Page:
"Destinations you must see before you die."
"Your ultimate travel bucket list."
"Travel to these places before they disappear forever."
Ahem! Canadian Traveller is guilty of it too:
With so many great lists online, it’s hard not to get caught up in the bucket list epidemic of things to see and do before "it’s too late". These lists make you want to be the one posting photos at iconic sites and sharing stories of visiting world wonders.
Personally, I think bucket lists are a great source of inspiration and are helpful in shedding light on destinations you might not have learned of otherwise. But if you’re focusing your travel goals on an ‘ultimate’ bucket list, you run the risk of being disappointed if a place lets you down. Plus, the fixation of conquering a list can leave you missing out on hidden gems.
These five types of travellers might have a better experience ditching the list altogether in lieu of wandering on their own terms. After all, travel is less about ticking checklists and more about embracing those serendipitous moments that you can never actually plan for.
The Culture Seeker
The Type: You want to experience all that makes a country unique like food, language, ancient traditions and local culture.
A bucket list is often centered around sites and attractions but lacks connection with the people who know a destination best. You won't get much of a cultural experience waiting in line at the Eiffel Tower, but people watching at a cafe in Paris will give you a better feel for French culture.
The Tip: Ditch the list and make the most of your next getaway by connecting with locals and getting to know all that a country has to offer beyond it’s top attractions.
The Spontaneous Traveller
The Type: You’re up for any adventure and can spin the globe, pack your bags and enjoy the ride anywhere in the world.
When you’re determined to complete a bucket list, it’s easy to lose sight of your ‘why’. Are you going to all of these places because you genuinely want to? Or would you rather fly by the seat of your pants and see what happens?
The Tip: Ditch the list and embrace your spontaneous spirit. Say yes to that last-minute road trip even if it means driving on the wrong side of the road.
The Impatient Traveller
The Type: You can’t deal with the drive-thru lineup at lunch and cringe at the thought of having to wait hours on end for a bucket list moment.
Popular global attractions are often crowded with other travellers, resulting in long wait times or even restrictions on how many people can visit on any given day. And while the best things in life are worth waiting for, the impatient traveller may have a hard time accepting the wait for perfect Northern Lights conditions or for whales to breach.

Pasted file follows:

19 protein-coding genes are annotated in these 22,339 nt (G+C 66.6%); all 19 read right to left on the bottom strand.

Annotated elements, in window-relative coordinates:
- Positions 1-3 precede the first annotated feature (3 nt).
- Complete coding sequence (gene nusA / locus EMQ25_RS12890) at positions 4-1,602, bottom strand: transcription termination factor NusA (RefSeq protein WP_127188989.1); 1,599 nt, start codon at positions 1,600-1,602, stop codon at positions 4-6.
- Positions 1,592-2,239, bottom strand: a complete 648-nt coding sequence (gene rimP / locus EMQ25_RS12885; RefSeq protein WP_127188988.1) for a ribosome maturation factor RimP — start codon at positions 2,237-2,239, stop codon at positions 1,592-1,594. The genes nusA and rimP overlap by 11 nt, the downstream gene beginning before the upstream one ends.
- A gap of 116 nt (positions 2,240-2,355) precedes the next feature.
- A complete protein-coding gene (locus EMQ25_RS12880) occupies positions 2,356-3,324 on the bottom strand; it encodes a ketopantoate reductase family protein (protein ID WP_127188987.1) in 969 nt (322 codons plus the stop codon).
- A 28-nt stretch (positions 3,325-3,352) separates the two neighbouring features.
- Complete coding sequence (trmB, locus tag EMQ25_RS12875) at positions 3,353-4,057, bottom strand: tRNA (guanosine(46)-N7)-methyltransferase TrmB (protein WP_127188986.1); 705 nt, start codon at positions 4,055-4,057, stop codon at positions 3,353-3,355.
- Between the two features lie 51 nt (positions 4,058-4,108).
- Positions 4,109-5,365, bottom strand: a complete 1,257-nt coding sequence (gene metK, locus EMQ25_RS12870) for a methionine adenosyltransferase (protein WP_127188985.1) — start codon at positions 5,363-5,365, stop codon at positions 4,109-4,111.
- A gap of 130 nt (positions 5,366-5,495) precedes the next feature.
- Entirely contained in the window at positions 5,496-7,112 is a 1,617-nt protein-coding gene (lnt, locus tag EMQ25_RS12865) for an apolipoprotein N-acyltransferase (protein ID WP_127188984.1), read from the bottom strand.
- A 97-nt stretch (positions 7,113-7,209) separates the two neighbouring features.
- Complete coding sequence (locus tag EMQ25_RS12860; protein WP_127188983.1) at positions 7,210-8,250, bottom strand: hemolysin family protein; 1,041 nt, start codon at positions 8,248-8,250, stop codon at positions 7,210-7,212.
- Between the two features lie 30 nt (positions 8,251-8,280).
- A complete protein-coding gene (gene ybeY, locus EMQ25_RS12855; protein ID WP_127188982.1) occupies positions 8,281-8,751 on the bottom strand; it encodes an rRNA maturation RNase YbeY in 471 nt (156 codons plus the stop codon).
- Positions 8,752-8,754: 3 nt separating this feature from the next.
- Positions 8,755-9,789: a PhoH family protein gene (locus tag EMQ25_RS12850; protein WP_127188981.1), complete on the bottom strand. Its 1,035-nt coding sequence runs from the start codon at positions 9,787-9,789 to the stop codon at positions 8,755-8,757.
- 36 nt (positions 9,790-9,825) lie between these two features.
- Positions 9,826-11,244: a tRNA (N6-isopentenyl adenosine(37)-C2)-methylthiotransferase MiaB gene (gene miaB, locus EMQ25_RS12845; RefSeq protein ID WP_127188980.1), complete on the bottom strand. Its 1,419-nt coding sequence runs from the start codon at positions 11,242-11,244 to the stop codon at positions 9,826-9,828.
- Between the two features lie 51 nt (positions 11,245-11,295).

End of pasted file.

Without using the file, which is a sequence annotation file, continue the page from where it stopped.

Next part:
The Tip: Ditch the list and opt for off-the-beaten track destinations that offer a similar experience without the wait times that come with crowds. You might like the Ciudad Perdida Trek in Colombia instead of Machu Picchu or Bagan in Myanmar over Angkor Wat.
The Indecisive Traveller
The Type: You have a hard time making up your mind about what to have for breakfast, never mind deciding which country you’ll visit next.
In theory a bucket list should help someone decide where to go and what to see, but the idea of creating a bucket list is overwhelming, if not stress-inducing, for the indecisive traveller.
The Tip: Ditch the list and follow your curiosity, paying attention to your own likes and dislikes on the road. In time, it’ll be easier to detect what you’re naturally drawn to as a traveller versus what the masses suggest you do.
The Budget-Savvy Traveller
The Type: You find value in experiences over possessions and know that you can spend two weeks at a beach hostel in Thailand for the same price as a new pair of jeans.
While I’m sure every penny spent skydiving in Australia or looking for the Big 5 in South Africa is worth it, many of those ‘must do before you die’ experiences are out of reach for the budget traveller.
The Tip: Ditch the list and look for ways to DIY your own tours. Travel in the off (or shoulder) season when admission is often reduced or gather your friends to take advantage of group discounts.
How do you feel about bucket lists?
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